Last week, the Supreme Court ruled 6-3 to uphold an ordinance banning people from sleeping or camping in public spaces. Over the past few years, poverty has become increasingly visible in Portland. A walk through downtown Portland reveals many homeless people living on our streets.

Poverty is often invisible, which is part of why homeless encampments in and around Portland are so contentious. As a community, we need to be more proactive on poverty and homelessness. We must advocate for and implement comprehensive programs that address the root causes of poverty, offering real hope and solutions to those in need.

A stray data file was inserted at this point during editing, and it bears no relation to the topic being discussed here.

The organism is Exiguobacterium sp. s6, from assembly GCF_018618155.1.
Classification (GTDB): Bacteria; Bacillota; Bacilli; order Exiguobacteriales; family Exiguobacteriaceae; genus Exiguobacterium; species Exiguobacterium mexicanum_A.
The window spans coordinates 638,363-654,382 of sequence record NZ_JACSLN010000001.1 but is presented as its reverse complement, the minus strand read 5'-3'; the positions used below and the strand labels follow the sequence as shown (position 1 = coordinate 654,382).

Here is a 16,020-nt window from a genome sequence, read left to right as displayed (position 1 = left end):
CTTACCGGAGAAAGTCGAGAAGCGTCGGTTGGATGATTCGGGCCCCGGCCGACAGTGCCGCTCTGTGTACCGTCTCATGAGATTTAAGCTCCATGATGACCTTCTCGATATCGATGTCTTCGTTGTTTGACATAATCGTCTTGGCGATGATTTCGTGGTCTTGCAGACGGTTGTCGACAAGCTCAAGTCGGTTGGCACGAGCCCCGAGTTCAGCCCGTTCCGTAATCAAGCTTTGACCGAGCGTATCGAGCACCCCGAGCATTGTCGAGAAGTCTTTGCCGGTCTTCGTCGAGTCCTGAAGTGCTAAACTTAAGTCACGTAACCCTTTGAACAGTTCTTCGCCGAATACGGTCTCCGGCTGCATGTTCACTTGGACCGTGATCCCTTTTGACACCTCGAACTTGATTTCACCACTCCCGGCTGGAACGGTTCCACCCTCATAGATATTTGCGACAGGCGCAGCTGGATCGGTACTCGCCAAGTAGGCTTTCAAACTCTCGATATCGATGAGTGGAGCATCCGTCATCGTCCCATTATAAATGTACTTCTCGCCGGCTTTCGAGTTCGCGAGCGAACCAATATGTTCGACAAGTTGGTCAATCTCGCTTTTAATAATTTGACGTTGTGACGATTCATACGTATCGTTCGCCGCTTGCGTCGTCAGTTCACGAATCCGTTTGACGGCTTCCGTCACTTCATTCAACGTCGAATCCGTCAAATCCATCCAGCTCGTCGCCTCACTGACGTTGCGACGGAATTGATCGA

To those who argue that many homeless people do not want help, I say it is not about a lack of desire for help, but rather the accessibility and adequacy of the help being offered. Many face significant barriers to accessing assistance, such as mental health issues, transportation or insufficient information about available help. The real problem isn’t homelessness itself, but the absence of effective poverty programs that can break the cycle.

These folks are Mainers, too, and should be extended the same warmth and grace as anyone else.

As someone who works with The Borgen Project, an organization dedicated to addressing global poverty, I see firsthand the impact of effective poverty alleviation programs. With the right resources and community support, we can make a significant difference in the lives of those struggling with homelessness in Portland.

Anna Kuell
South Portland

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